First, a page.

Increased use of PropTech by lettings agencies should allow staff to be freed up to engage in all-important face-to-face contact with customers - it shouldn’t be used solely as a means of reducing headcount.
That’s the view of Neil Cobbold, chief operating officer of automated paying service PayProp and a strong proponent of greater technology throughout the lettings industry.
He was responding to recent government research suggesting 1.5m jobs in England were at risk from automation.
Cobbold says: ”Effective automation for agents is all about putting processes in place to free up staff to do more front-end functions. For example, automating accountancy and payment tasks can increase accuracy and efficiency, while at the same time allowing staff to provide a more valuable output than just administration and data processing.”
He says that information gathered from automated processes can give agents more visibility of their business flows and control over back-end functions, thus producing better insights for clients and themselves.
"Implemented effectively, automating certain processes can close transparency gaps, open new doors and help agencies find new ways of doing things.”
The lettings payment platform says automating processes rather than cutting jobs should be the focus, reducing repetitive admin and allowing more face-to-face interaction with clients.
After analysing the jobs of 20 million people, the Office for National Statistics has estimated that 7.4 per cent are at high risk of automation. However, there are no estimates for the property industry, which Cobbold says could be less susceptible to job losses than other sectors like manufacturing.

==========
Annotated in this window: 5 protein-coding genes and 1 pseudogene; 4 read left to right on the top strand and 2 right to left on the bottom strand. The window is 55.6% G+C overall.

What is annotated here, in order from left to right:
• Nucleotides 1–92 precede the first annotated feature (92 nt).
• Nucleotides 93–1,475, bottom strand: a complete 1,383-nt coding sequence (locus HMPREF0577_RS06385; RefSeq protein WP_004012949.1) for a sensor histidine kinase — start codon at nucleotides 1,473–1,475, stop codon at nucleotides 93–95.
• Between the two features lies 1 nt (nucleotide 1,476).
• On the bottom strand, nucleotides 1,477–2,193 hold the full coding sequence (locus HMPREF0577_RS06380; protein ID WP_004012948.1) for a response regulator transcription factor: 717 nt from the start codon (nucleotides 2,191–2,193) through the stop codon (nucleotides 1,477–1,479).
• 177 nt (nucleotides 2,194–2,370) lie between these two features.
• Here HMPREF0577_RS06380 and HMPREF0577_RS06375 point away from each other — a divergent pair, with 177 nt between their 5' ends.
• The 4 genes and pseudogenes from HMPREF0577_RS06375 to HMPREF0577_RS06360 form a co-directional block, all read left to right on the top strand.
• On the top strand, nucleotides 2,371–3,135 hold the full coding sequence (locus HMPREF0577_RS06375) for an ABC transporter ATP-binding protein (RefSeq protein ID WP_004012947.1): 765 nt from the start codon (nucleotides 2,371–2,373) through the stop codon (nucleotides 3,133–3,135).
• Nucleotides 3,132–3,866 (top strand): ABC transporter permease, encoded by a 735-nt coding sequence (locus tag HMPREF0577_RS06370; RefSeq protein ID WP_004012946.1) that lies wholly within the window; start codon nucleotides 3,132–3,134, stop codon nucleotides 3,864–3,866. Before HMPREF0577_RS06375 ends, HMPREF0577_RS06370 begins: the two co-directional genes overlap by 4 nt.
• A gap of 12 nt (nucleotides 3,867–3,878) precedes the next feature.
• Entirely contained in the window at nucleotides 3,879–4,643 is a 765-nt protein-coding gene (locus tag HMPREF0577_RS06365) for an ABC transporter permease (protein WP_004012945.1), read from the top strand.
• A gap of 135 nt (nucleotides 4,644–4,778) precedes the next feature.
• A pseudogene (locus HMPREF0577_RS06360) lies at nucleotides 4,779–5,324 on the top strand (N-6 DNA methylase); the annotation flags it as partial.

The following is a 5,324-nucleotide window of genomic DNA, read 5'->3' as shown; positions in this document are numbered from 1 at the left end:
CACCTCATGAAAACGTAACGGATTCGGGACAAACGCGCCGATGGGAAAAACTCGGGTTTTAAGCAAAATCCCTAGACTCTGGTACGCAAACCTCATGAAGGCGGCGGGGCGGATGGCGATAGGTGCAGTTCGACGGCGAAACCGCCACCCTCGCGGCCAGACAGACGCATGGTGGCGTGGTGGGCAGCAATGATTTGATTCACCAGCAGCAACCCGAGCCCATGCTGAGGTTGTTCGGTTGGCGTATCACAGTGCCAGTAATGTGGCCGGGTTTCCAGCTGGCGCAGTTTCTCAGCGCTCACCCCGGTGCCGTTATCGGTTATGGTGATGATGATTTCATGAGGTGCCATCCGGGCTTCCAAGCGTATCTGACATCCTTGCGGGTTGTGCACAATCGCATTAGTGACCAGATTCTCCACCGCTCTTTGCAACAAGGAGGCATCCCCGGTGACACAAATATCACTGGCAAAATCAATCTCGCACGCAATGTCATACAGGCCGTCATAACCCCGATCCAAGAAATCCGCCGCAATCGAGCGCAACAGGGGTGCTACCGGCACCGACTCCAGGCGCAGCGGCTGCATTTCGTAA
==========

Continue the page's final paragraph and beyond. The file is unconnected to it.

The ONS defines automation as replacing tasks done by workers through the use of technology, including computer programs, algorithms or even robots.
The study revealed that the proportion of jobs at high risk of automation has dropped since 2011, but the proportion of those at low and medium risk has increased.
"Automating certain processes should complement strategic interventions like prioritised staff development and providing the best possible customer service" says Cobbold.
"Letting property is a people-centric business, so it remains vital that agencies have the staff in place to build long-term relationships with landlords and tenants. When you develop a team of dedicated property experts, PropTech can support this by freeing up capacity and allowing agents to focus on the more personal aspects of the rental process.”
And he concludes: ”Many industries will feel under threat from the prospect of automation, but if agencies find the right balance between automating key processes and continuing to provide an outstanding personal service, the lettings industry needn't be one of them.”